(Press Release) — The 2021 Ninth Circuit Civics Contest theme is “What Does Our American Community Ask of Us?”

Students in grades 9-12 from the Western United States, the U.S. Territory of Guam, and the Commonwealth Northern Mariana Islands were invited to submit creative and thoughtful videos and/or essays capturing this theme.

This year, students were specifically asked: “How should we as a society strike the appropriate balance within the framework of our Constitution between safeguarding our rights and fulfilling our responsibilities to each other?” The questions come at a time in which society is now trying to navigate the transition to some semblance of normalcy on the heels of the global Covid-19 pandemic.

For their video submissions, students produced a single 3 to 5 minute video conveying their understanding of what it means to balance individual rights with collective responsibility. The videos were judged based on the students’ understanding of the theme, their originality and creativity in a manner connected to the theme, how engaging the video was on an emotional and/or subjective level in a manner connected to the theme, production value, and respect of copyright. In the CNMI, five videos were submitted, and the winners selected by the District Court are:

• First Place ($100): Brandee Hunter, Connie Zhu and Katherine Avendaño-Woodruff (Mount Carmel School);

• Second Place ($75): Vivien Liu, Janalene Imperial, and Jigger Parayaoan (Marianas High School); and

• Third Place ($50): Skyler Poon, John San Nicolas, and Seungwoo Lee (Mount Carmel School).

Twenty-three essays ranging between 500 to 1,000 words in length were submitted. These essays were judged based on the students’ understanding of constitutional principles, clarity and effectiveness in expressing the theme, grammar, spelling, and composition, and use of footnotes and bibliographies properly attributing information taken from other sources. This year’s winners are:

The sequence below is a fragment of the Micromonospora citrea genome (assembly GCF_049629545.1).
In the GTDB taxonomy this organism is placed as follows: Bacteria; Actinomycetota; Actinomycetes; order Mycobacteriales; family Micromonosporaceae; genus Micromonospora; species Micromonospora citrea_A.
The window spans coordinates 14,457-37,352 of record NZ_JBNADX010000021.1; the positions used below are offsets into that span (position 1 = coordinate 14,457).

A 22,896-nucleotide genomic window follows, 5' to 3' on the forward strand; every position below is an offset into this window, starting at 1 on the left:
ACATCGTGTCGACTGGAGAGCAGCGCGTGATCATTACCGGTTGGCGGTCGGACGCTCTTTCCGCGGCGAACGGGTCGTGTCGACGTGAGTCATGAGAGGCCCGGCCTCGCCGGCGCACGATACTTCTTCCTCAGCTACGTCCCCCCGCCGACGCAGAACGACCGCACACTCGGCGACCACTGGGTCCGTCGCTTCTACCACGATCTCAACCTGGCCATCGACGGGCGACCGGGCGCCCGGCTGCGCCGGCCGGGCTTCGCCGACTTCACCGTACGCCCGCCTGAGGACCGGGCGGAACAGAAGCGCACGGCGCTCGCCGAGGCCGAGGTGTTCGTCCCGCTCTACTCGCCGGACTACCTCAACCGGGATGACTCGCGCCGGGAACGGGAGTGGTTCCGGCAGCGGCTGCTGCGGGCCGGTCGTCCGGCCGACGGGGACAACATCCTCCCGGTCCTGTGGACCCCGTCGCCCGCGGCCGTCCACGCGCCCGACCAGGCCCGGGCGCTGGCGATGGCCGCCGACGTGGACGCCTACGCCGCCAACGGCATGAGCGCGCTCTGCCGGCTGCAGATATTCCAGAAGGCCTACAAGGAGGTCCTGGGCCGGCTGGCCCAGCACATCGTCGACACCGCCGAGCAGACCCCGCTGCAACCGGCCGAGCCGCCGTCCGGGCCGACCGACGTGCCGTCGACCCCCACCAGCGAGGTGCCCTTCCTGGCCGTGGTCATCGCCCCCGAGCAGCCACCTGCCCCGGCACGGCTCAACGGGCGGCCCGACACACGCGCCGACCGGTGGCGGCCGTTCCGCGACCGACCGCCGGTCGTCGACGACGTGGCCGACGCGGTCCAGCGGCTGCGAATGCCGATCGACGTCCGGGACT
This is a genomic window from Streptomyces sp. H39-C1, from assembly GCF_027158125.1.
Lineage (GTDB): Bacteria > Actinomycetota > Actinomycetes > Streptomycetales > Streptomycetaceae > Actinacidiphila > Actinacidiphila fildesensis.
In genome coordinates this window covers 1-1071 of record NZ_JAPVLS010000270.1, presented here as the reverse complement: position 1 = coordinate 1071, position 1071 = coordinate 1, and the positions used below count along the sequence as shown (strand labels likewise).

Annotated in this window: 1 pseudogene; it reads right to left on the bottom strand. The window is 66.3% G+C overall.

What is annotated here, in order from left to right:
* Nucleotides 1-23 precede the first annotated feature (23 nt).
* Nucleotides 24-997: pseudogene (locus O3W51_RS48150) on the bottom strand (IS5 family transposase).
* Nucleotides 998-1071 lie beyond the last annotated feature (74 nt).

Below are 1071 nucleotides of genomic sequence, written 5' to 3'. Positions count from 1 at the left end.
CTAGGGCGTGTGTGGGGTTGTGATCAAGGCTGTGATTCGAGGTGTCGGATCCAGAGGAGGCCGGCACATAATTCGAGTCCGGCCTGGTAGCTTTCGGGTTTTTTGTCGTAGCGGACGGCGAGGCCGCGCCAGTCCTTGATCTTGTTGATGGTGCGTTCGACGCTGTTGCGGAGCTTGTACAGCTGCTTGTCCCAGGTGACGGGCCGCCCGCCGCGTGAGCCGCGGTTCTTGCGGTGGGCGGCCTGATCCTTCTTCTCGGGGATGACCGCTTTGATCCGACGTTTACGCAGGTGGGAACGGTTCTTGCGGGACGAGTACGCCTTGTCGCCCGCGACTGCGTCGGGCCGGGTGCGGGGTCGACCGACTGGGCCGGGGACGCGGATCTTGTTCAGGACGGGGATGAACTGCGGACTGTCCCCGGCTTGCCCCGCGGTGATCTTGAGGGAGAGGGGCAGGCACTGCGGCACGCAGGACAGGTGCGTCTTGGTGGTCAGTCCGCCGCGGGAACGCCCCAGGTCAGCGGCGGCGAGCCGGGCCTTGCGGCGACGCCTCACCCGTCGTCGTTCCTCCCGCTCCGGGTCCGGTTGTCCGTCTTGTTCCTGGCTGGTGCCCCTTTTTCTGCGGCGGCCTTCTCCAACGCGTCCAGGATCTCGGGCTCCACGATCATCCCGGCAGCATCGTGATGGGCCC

• First Place ($100): Katherine Avendaño-Woodruff (Mount Carmel School);

• Second Place ($75): Richard Steele (Mount Carmel School); and

• Third Place ($50): Vivien Liu (Marianas High School).

The first place video and essay will be submitted to the Ninth Circuit, which will then compete with the first-place winners in other districts for a cash price of $3,000 (first place), $1,700 (second place), or $1,000 (third place).

The District Court held a ceremony on June 1, 2021 in the Third Floor Courtroom for the participants. Chief Judge Ramona V. Manglona and Magistrate Judge Heather L. Kennedy were present to congratulate the students. In reviewing the various submissions, Chief Judge Manglona commented, “We were pleasantly surprised to receive more entries this year in both categories than last year. We thank the parents and teachers that encouraged and assisted the students in their work. Based on their submissions, I believe the participants have a good understanding and appreciation of our Constitutional principles and the responsibilities we all have to secure our general welfare.” 

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